Tag Archives: London After Midnight

London After Midnight

15 May

Lon Chaney’s ability to transform himself using makeup techniques earned him the nickname ‘The Man of a Thousand Faces’. Today he is regarded as one of the most versatile and powerful actors of early cinema, renowned for his characterisations of tortured, often grotesque and afflicted characters, and his groundbreaking artistry with makeup – as well as being the father of The Wolfman (1941) star, Lon Chaney Jr. Whilst Chaney senior is best known for his starring roles in such silent horror films as The Hunchback of Notre Dame (1923) and The Phantom of the Opera (1925), it is one of his lesser-known films that remains perhaps his most infamous: London After Midnight (1927). The movie is now lost and remains one of the most famous and eagerly sought of all lost films, the last known copy having been destroyed in the 1967 MGM vault fire. The reason it is so infamous (and perhaps also the reason why it was destroyed) is that, according to urban legend, anyone who watches the complete, original cut of the film is doomed to become suddenly, incurably insane. This defence was most famously used in the 1928 murder trial of a man accused of murdering a woman in Hyde Park, London – unsuccessfully in that case.

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Phantoms and Faders in Old London Town

2 Sep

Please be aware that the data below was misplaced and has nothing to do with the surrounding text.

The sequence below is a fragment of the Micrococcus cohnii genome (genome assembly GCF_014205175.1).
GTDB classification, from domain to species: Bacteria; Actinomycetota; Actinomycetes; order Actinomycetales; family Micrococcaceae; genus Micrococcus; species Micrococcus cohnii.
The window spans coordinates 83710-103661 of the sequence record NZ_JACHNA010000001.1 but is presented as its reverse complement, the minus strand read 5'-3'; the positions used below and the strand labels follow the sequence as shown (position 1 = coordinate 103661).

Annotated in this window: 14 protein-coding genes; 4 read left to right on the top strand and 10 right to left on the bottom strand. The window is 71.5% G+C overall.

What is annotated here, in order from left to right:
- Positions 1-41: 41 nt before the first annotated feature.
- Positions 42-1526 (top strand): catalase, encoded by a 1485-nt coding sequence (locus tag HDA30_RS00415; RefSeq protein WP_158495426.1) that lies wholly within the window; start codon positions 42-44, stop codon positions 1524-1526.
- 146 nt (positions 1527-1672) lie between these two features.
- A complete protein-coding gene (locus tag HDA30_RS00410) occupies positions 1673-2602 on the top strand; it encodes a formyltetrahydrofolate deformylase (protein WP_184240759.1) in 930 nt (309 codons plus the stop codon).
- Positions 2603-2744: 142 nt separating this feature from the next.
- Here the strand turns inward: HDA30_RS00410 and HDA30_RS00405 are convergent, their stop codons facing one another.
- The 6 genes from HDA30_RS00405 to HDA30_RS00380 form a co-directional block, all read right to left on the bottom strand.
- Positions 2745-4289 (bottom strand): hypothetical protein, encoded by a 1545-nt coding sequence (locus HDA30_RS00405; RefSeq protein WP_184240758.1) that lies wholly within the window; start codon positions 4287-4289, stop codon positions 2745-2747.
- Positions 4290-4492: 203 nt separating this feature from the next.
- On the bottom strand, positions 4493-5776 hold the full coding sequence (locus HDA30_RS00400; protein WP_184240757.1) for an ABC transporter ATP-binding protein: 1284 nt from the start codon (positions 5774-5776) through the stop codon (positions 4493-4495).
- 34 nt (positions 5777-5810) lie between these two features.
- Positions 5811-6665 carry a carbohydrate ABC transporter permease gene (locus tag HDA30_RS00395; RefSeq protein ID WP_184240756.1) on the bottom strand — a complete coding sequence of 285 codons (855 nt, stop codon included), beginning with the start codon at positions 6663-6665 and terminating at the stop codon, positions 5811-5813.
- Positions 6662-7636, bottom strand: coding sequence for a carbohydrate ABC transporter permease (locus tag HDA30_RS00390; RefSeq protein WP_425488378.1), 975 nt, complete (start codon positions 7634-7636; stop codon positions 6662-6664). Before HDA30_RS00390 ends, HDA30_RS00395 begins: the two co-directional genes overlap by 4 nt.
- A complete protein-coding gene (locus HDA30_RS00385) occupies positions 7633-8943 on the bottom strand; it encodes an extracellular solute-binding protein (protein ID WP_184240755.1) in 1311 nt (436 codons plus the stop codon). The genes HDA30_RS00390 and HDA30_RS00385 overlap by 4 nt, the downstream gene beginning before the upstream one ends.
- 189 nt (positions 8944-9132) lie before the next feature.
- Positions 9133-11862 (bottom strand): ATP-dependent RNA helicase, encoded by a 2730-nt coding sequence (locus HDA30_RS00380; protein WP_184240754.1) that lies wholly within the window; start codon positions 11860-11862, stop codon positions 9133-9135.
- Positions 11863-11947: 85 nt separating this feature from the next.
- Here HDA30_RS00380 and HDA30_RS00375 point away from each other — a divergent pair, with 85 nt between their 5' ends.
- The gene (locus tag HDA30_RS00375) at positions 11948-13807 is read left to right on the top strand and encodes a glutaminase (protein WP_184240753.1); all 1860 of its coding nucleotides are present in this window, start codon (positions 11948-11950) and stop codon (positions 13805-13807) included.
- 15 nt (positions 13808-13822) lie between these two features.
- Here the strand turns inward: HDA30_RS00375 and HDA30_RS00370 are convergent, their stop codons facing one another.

With the Olympics not long past and the Paralympics still upon us, I thought that this might be an opportune moment to consider the haunted history of the UK’s capital city. There is certainly no shortage of material to draw upon when investigating the strange past of London, for just as it has been central to many of the major event’s in the nation’s history, it has also been equally famous as a city of vice, sin, crime and bloodletting. The grim legends of Jack the Ripper, Springheeled Jack and Sweeney Todd continue to cast a menacing shadow over the grimy streets of the East End. Bram Stoker may have made London Dracula’s main preying ground in his iconic horror novel, but the dark Count is seemingly very far from the only vampire – real or fictional – who has flitted through the city’s shadows. Similarly, the plot of Jonathan Landis’s American Werewolf in London also has its terrifying basis in reality. Many of the phantoms that are said to roam the capital are an essential part of British history, folklore and legend. The Tower of London, for example, is reputedly England’s most haunted building precisely because of the many who perished within its walls. There is an old saying that ghosts only ever appear in places that have known either great happiness or great misery, and the buildings and the haunted streets of London have certainly known both in abundance. The countless numbers of people who have lived and died in London in the course of its almost two thousand years of history had known every human emotion – among them hope, joy, love and, of course, terror. In consequence, there is not one square inch of old London town that is not imbued with the memories and experiences of its former citizens.

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